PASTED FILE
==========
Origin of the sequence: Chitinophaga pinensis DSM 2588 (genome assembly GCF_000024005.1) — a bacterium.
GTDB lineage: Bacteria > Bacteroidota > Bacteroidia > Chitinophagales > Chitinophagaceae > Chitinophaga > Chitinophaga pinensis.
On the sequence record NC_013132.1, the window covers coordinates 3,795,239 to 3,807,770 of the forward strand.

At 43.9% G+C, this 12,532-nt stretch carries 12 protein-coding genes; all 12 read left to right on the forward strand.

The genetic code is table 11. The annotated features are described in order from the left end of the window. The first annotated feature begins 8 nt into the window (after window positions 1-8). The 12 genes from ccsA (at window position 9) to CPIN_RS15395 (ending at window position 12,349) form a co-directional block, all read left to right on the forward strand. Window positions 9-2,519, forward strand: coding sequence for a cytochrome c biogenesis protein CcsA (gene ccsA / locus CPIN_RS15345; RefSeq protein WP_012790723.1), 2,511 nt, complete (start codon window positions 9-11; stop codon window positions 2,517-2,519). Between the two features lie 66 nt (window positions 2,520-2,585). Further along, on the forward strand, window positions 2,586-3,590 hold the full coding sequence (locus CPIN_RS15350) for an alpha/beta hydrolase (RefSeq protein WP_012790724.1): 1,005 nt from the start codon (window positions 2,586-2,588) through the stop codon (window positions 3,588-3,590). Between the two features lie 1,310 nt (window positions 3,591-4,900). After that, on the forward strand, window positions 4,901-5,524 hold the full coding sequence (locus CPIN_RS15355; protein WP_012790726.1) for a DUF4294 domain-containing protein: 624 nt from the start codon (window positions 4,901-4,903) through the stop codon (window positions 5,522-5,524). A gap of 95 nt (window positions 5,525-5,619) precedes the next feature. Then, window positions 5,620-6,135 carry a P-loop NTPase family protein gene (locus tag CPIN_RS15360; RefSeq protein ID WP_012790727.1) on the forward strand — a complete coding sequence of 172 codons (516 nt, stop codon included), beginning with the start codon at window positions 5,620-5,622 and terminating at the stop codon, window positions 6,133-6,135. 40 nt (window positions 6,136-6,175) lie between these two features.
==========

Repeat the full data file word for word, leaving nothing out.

Origin of the sequence: Chitinophaga pinensis DSM 2588 (genome assembly GCF_000024005.1) — a bacterium.
GTDB lineage: Bacteria > Bacteroidota > Bacteroidia > Chitinophagales > Chitinophagaceae > Chitinophaga > Chitinophaga pinensis.
On the sequence record NC_013132.1, the window covers coordinates 3,795,239 to 3,807,770 of the forward strand.

At 43.9% G+C, this 12,532-nt stretch carries 12 protein-coding genes; all 12 read left to right on the forward strand.

The genetic code is table 11. The annotated features are described in order from the left end of the window. The first annotated feature begins 8 nt into the window (after window positions 1-8). The 12 genes from ccsA (at window position 9) to CPIN_RS15395 (ending at window position 12,349) form a co-directional block, all read left to right on the forward strand. Window positions 9-2,519, forward strand: coding sequence for a cytochrome c biogenesis protein CcsA (gene ccsA / locus CPIN_RS15345; RefSeq protein WP_012790723.1), 2,511 nt, complete (start codon window positions 9-11; stop codon window positions 2,517-2,519). Between the two features lie 66 nt (window positions 2,520-2,585). Further along, on the forward strand, window positions 2,586-3,590 hold the full coding sequence (locus CPIN_RS15350) for an alpha/beta hydrolase (RefSeq protein WP_012790724.1): 1,005 nt from the start codon (window positions 2,586-2,588) through the stop codon (window positions 3,588-3,590). Between the two features lie 1,310 nt (window positions 3,591-4,900). After that, on the forward strand, window positions 4,901-5,524 hold the full coding sequence (locus CPIN_RS15355; protein WP_012790726.1) for a DUF4294 domain-containing protein: 624 nt from the start codon (window positions 4,901-4,903) through the stop codon (window positions 5,522-5,524). A gap of 95 nt (window positions 5,525-5,619) precedes the next feature. Then, window positions 5,620-6,135 carry a P-loop NTPase family protein gene (locus tag CPIN_RS15360; RefSeq protein ID WP_012790727.1) on the forward strand — a complete coding sequence of 172 codons (516 nt, stop codon included), beginning with the start codon at window positions 5,620-5,622 and terminating at the stop codon, window positions 6,133-6,135. 40 nt (window positions 6,136-6,175) lie between these two features.